A mind-reading machine that can translate thoughts into speech is coming closer to reality. Scientists have created a device that reads people's minds through their brainwaves, which could lead to an ''easily-operated'' machine that links up to smartphones in the next five years.
The research has been ongoing for several years, and last year scientists at University of California at Berkley successfully managed to play back a word that someone was thinking by monitoring their brain activity. They were able to reproduce a word a person has just heard on a machine by monitoring temporal lobe activity in a neurosurgical setting.
Among its potentially positive applications, the breakthrough could one day help handicapped people who struggle to speak, such as those who have suffered a stroke, to communicate again.
It could be used as a 'telepathic typewriter' that automatically notes down what we are thinking.
While there still remains a long way to go, they said the research could help victims of stroke and others with speech paralysis.
Using electrodes placed on the surface of the language areas of the brain of patients, they monitored the pattern of electrical responses of brain cells during perceived speech. The scientists then created a computer model that could match spoken sounds to these signals.
The technology, from researchers at Japan's Toyohashi University of Technology, can recognise the numbers 0 to 9 with 90 per cent accuracy using brain waves. Study participants uttered the numbers and the robot guessed in real-time based on real-time readings of an electroencephalogram (EEG) brain scan.
The mind-reading device was also able to recognise 18 types of Japanese symbols from EEG signals with a 60 per cent accuracy rate. This, the researchers say, shows the possibility of an EEG-activated typewriter in the near future.
''Up until now, speech-decoding from EEG signals has had difficulty in collecting enough data to allow the use of powerful algorithms based on "deep learning" or other types of machine learning,'' reads a university statement.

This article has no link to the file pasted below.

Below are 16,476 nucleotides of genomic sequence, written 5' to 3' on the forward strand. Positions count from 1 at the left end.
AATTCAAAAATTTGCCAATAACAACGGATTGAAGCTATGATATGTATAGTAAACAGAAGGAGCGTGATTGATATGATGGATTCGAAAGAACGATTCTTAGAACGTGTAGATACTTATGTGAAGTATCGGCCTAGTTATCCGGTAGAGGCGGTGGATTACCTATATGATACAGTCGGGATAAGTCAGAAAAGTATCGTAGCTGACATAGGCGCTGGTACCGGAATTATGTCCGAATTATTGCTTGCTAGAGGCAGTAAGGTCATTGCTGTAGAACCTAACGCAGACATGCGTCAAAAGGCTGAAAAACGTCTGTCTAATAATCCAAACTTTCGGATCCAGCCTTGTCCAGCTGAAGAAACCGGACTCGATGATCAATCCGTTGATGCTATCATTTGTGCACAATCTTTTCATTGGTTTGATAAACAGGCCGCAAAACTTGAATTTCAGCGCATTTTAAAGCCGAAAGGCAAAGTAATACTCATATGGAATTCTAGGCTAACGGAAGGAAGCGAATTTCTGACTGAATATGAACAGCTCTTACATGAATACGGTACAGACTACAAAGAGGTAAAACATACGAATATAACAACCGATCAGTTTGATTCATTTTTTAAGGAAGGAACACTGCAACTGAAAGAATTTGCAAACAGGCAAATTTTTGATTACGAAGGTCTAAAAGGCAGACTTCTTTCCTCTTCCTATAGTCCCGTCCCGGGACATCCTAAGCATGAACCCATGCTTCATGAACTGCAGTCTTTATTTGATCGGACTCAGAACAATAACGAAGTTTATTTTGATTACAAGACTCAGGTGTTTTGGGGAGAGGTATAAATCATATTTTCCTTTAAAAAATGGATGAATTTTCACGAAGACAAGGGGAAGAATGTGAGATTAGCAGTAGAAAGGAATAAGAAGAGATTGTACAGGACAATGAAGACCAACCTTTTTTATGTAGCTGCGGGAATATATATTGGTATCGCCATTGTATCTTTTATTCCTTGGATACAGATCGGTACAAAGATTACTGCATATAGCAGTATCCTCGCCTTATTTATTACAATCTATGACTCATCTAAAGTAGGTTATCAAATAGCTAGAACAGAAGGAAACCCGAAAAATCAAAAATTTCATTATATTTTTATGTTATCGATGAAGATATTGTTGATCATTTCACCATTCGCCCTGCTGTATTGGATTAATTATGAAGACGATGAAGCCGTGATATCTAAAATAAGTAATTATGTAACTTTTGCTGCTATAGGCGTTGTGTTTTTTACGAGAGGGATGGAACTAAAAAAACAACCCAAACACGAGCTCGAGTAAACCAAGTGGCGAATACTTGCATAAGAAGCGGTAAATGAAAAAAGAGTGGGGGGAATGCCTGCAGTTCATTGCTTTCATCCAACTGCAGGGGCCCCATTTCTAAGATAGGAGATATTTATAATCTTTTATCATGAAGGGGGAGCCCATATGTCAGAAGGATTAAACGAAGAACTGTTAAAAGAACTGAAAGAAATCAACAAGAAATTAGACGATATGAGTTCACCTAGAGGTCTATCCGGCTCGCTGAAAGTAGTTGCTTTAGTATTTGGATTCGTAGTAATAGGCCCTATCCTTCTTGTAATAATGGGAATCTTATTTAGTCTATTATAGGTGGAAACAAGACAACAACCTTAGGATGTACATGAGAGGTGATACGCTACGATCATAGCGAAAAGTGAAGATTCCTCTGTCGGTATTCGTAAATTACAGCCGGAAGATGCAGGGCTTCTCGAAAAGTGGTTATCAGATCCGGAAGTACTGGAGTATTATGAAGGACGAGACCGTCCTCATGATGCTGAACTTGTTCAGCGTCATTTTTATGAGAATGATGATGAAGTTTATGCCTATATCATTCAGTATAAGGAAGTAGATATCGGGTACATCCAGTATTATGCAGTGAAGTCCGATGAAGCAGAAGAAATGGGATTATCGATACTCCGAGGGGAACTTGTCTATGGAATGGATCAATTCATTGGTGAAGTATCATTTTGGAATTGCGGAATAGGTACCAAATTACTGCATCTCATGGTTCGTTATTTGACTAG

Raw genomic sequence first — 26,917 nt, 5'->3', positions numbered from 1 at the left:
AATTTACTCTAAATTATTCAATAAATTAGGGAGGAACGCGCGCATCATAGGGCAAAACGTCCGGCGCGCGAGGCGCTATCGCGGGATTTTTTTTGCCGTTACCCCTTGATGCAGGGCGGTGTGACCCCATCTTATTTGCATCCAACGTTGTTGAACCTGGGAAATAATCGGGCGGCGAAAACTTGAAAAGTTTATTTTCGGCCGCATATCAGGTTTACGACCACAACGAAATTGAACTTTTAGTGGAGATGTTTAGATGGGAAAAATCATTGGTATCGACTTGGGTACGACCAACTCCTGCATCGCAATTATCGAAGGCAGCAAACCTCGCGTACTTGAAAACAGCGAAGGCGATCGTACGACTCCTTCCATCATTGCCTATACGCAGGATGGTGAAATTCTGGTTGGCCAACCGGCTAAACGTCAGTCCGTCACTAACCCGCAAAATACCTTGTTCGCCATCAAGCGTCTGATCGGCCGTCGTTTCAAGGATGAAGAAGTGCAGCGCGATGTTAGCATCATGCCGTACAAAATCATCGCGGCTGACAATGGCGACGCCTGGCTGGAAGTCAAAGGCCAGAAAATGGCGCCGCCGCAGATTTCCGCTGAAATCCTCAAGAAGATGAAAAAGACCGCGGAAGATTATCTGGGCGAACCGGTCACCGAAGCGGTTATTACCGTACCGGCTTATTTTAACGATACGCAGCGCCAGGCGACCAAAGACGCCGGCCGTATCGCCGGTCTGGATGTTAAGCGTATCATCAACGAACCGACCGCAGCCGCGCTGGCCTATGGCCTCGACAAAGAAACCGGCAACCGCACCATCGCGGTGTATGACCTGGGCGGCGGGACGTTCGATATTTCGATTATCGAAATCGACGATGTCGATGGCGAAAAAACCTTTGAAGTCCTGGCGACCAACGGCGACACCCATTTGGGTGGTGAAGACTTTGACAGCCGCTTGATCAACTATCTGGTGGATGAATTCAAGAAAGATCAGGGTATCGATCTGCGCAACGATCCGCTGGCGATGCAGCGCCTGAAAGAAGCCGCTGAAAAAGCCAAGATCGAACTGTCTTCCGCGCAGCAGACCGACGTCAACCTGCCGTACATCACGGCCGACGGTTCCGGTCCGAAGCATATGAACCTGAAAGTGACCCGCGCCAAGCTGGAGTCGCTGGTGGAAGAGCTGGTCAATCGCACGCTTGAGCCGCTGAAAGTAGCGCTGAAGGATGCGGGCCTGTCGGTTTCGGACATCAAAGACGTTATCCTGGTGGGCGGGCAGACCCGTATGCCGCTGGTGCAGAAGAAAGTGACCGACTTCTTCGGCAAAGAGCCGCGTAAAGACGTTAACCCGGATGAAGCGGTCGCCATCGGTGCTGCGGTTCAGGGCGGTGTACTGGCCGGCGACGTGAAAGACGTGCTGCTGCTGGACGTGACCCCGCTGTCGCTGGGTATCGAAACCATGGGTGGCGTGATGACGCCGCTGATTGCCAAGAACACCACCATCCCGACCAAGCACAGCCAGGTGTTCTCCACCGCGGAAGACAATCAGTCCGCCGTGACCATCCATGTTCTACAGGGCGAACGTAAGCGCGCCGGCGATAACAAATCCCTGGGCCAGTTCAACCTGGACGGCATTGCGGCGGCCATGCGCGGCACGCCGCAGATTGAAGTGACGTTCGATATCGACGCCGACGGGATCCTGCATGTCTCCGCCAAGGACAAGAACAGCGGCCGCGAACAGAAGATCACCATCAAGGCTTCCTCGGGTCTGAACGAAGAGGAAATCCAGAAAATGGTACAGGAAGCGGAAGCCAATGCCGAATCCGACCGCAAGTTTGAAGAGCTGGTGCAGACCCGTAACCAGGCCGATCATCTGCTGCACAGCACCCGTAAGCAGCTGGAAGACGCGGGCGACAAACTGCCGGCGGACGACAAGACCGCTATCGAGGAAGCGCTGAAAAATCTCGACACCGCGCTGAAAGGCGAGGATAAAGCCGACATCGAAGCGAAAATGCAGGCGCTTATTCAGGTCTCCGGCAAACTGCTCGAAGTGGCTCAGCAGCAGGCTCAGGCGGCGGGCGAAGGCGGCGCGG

''The research group has developed a different research framework that can achieve high performance with a small training data-set. The group aims to develop a 'Brain Computer Interface' that recognises utterances without voicing, or speech imagery.
''This technology may enable handicapped people, who have lost the ability of voice-communication, to obtain the ability once again.
''Furthermore, the research group plans to develop a device that can be easily operated with fewer electrodes and connected to smartphones within the next five years.''
The team were studying how hearing words, speaking out loud and imagining words involves brain areas that overlap.
''Now, the challenge is to reproduce comprehensible speech from direct brain recordings done while a person imagines a word they would like to say,'' lead author Professor Robert Knight said at the time.
Professor Knight said the goal of the device is to help people affected by motor disease such as paralysis and Lou Gehrig's Disease.
''There are many neurological disorders that limit speech despite patients being fully aware of what they want to say,'' Professor Knight said.
''We want to develop an implantable device that decodes the signals that occur in the brain when we think about a word, then turn these signals into a sound file that can be reproduced by a speech device.''
Remarkably, the team was then able to decode speech when a person thinks of a specific word, from direct brain recordings.
''The new techniques and mathematical processing of the brain signals got us closer to the details we need to extract the signals that are relevant for reproducing speech,'' Professor Knight said.